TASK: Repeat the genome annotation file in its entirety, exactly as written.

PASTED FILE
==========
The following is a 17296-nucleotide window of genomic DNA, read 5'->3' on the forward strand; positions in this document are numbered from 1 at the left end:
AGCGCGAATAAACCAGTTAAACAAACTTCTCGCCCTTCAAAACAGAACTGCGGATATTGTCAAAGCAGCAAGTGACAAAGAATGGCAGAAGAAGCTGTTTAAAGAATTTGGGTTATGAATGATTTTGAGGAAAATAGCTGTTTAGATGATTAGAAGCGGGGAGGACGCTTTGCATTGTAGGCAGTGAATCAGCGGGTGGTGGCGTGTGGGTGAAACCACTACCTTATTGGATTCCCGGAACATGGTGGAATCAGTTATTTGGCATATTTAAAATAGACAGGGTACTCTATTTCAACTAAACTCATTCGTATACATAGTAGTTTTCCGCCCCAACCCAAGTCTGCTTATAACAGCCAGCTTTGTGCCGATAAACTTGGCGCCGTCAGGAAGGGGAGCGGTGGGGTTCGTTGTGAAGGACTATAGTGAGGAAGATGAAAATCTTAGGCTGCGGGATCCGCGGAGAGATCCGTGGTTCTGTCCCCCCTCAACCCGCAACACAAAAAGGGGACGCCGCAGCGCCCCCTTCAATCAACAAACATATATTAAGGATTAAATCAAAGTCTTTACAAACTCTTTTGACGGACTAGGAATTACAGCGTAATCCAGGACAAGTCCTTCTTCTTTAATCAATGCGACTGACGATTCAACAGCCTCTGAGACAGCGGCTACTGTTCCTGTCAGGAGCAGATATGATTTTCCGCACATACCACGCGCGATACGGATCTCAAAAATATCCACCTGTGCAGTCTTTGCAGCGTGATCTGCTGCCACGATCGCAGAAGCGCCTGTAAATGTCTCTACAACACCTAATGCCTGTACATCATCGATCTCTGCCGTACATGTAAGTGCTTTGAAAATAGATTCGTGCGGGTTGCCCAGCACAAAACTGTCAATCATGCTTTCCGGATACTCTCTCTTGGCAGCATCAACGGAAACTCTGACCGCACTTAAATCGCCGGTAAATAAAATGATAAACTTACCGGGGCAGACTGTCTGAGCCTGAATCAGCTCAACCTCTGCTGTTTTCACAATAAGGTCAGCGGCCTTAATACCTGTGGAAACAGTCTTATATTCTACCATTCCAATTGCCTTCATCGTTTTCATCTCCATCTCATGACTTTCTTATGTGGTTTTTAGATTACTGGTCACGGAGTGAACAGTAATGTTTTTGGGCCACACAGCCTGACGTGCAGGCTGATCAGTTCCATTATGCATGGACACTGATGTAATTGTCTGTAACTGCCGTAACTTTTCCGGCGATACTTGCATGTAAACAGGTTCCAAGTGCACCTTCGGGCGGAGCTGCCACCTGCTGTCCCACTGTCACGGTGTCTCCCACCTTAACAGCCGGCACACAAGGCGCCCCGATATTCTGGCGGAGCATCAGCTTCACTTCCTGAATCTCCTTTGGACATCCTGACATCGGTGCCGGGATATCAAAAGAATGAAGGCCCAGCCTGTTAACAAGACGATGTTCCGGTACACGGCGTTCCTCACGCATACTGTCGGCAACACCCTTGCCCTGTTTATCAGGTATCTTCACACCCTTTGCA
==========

The following is a 17296-nucleotide window of genomic DNA, read 5'->3' on the forward strand; positions in this document are numbered from 1 at the left end:
AGCGCGAATAAACCAGTTAAACAAACTTCTCGCCCTTCAAAACAGAACTGCGGATATTGTCAAAGCAGCAAGTGACAAAGAATGGCAGAAGAAGCTGTTTAAAGAATTTGGGTTATGAATGATTTTGAGGAAAATAGCTGTTTAGATGATTAGAAGCGGGGAGGACGCTTTGCATTGTAGGCAGTGAATCAGCGGGTGGTGGCGTGTGGGTGAAACCACTACCTTATTGGATTCCCGGAACATGGTGGAATCAGTTATTTGGCATATTTAAAATAGACAGGGTACTCTATTTCAACTAAACTCATTCGTATACATAGTAGTTTTCCGCCCCAACCCAAGTCTGCTTATAACAGCCAGCTTTGTGCCGATAAACTTGGCGCCGTCAGGAAGGGGAGCGGTGGGGTTCGTTGTGAAGGACTATAGTGAGGAAGATGAAAATCTTAGGCTGCGGGATCCGCGGAGAGATCCGTGGTTCTGTCCCCCCTCAACCCGCAACACAAAAAGGGGACGCCGCAGCGCCCCCTTCAATCAACAAACATATATTAAGGATTAAATCAAAGTCTTTACAAACTCTTTTGACGGACTAGGAATTACAGCGTAATCCAGGACAAGTCCTTCTTCTTTAATCAATGCGACTGACGATTCAACAGCCTCTGAGACAGCGGCTACTGTTCCTGTCAGGAGCAGATATGATTTTCCGCACATACCACGCGCGATACGGATCTCAAAAATATCCACCTGTGCAGTCTTTGCAGCGTGATCTGCTGCCACGATCGCAGAAGCGCCTGTAAATGTCTCTACAACACCTAATGCCTGTACATCATCGATCTCTGCCGTACATGTAAGTGCTTTGAAAATAGATTCGTGCGGGTTGCCCAGCACAAAACTGTCAATCATGCTTTCCGGATACTCTCTCTTGGCAGCATCAACGGAAACTCTGACCGCACTTAAATCGCCGGTAAATAAAATGATAAACTTACCGGGGCAGACTGTCTGAGCCTGAATCAGCTCAACCTCTGCTGTTTTCACAATAAGGTCAGCGGCCTTAATACCTGTGGAAACAGTCTTATATTCTACCATTCCAATTGCCTTCATCGTTTTCATCTCCATCTCATGACTTTCTTATGTGGTTTTTAGATTACTGGTCACGGAGTGAACAGTAATGTTTTTGGGCCACACAGCCTGACGTGCAGGCTGATCAGTTCCATTATGCATGGACACTGATGTAATTGTCTGTAACTGCCGTAACTTTTCCGGCGATACTTGCATGTAAACAGGTTCCAAGTGCACCTTCGGGCGGAGCTGCCACCTGCTGTCCCACTGTCACGGTGTCTCCCACCTTAACAGCCGGCACACAAGGCGCCCCGATATTCTGGCGGAGCATCAGCTTCACTTCCTGAATCTCCTTTGGACATCCTGACATCGGTGCCGGGATATCAAAAGAATGAAGGCCCAGCCTGTTAACAAGACGATGTTCCGGTACACGGCGTTCCTCACGCATACTGTCGGCAACACCCTTGCCCTGTTTATCAGGTATCTTCACACCCTTTGCA